News Stories

3D now needs in depth study

3D now needs in depth study

03 May 2009
The workshop on first generation 3D TV on 30 April 2009 organized by the EBU in conjunction with the SMPTE and the ITU brought to light much new information, but for many delegates also a realisation that moving to a single world standard for broadcasting 3D is not going to be simple.

Many options

Though the basis for the system – left and right eye channels precisely synchronized – is clear, the next stages to the home and viewer are not. The two channels need to be conveyed in a broadcast channel. This might seem simple but there are many ways of doing it, and a wide range of different results about how each way performs. The broadcast format can be made compatible with normal broadcast channels in different ways, and it can be made compatible with normal viewing in different ways. Each involves a different trade off of quality. All the alternatives can ‘work’, but if we want to discern which is better, there seems to be much work to be done. A number of different systems have been developed by different manufacturers so industrial interests are involved too.

Who will determine which is better?

There is also a range of ways of displaying the 3D TV picture, which each need their own type of display. If there is to be a common standard it will take a lot of work to enable comparisons to be made between the alternative systems. In the past, groups of laboratories such those in the EBU would have taken on an unbiased test campaign. In these times of economic stringency, and with fewer broadcast technology laboratories in the world, this may be difficult.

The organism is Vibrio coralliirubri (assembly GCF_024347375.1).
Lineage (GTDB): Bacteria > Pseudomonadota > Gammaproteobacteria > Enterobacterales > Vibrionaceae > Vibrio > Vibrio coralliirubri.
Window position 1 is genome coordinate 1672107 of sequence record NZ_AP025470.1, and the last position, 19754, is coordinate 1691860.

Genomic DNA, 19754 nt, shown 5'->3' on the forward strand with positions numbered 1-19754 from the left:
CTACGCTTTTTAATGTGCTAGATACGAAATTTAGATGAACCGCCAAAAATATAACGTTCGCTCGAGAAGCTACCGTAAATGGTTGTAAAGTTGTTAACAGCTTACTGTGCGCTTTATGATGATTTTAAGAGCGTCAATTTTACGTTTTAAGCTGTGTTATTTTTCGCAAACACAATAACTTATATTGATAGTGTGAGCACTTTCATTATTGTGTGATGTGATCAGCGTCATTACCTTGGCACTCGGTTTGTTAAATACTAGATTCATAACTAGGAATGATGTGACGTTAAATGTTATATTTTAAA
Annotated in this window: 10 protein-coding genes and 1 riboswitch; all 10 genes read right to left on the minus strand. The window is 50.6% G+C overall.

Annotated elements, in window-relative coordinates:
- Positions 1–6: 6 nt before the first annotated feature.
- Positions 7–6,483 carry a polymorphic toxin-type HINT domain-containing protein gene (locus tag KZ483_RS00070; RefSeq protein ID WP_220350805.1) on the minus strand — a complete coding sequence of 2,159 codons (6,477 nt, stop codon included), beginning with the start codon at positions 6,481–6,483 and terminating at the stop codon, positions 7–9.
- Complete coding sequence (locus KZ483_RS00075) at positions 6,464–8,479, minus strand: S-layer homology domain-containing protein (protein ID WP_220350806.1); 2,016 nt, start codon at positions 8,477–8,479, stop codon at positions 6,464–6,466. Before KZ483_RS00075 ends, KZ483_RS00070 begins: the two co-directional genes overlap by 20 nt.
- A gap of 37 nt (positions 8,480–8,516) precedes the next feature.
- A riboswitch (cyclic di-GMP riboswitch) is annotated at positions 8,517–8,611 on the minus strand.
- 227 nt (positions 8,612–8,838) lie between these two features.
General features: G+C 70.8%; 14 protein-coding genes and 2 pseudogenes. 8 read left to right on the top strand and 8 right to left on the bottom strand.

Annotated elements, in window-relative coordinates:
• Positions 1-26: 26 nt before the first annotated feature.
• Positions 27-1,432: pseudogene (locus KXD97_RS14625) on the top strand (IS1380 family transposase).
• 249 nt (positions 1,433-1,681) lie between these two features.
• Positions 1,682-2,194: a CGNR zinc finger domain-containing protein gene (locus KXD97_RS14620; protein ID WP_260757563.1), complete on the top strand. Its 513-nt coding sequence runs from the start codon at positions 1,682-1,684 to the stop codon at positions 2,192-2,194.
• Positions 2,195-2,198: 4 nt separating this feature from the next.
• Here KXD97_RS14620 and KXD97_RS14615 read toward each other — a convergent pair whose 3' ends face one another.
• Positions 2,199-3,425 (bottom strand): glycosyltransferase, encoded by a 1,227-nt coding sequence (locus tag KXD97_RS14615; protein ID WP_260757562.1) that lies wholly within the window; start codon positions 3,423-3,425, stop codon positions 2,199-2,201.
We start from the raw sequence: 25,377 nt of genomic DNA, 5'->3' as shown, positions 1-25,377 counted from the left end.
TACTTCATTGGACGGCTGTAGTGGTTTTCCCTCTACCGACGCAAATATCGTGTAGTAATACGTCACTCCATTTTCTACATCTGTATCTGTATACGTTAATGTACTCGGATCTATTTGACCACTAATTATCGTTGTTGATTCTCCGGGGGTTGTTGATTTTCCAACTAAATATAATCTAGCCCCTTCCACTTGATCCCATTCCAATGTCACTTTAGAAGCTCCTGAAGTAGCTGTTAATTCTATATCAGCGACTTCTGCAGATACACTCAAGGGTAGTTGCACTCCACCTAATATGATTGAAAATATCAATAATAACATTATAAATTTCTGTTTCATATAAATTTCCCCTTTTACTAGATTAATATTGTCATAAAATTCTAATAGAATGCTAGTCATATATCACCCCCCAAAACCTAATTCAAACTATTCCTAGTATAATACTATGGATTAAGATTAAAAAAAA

BluRay working separately

As if this were not enough problems, the BluRay Association is working on its own 3D system separately. If the packaged media display system turns out to be different to the broadcast system, and the public is obliged to buy two different types of display, this will fragment the market and slow down 3D TV for everyone. Can the standards bodies lead the world to a common system? Time will tell, but it is going to be difficult…

For more information on 3D TV standardisation, please contact: David Wood (EBU).

Data & Analytics Project

The Storytelling Cipher: Mapping Precise Story and Character Mechanics to Box Office Returns

Our Data & Analytics Project held “The Storytelling Cipher: Mapping Stories & Characters to Box Office Revenue” Tuesday, December 6, 2016 at the USC School of Cinematic Arts.

This study leverages the Dramatic taxonomy of film narrative to infer which scene-level character and story attributes generate more box office returns, by genre. We are extending this study to ads and movie trailers.

The project researchers used machine learning to map 70+ story attributes for 300 films to their box office returns to extract which story mechanics or character features in film generated the most revenue. This was the first time granular story and character mechanics have been used to predict box office returns, which opens up many avenues to make more data-driven creative and development decisions throughout the industry.

What’s a good story? The question has been hanging without a scientific answer since the dawn of man. It seems that a story’s lack of clear mathematical structure and universal taxonomy would relegate such classification of stories to the qualitative – and highly subjective- empire of critics and … people.

Until now.

The event presented results from the research, discussed applications for the development and creative process, and outlined next steps.

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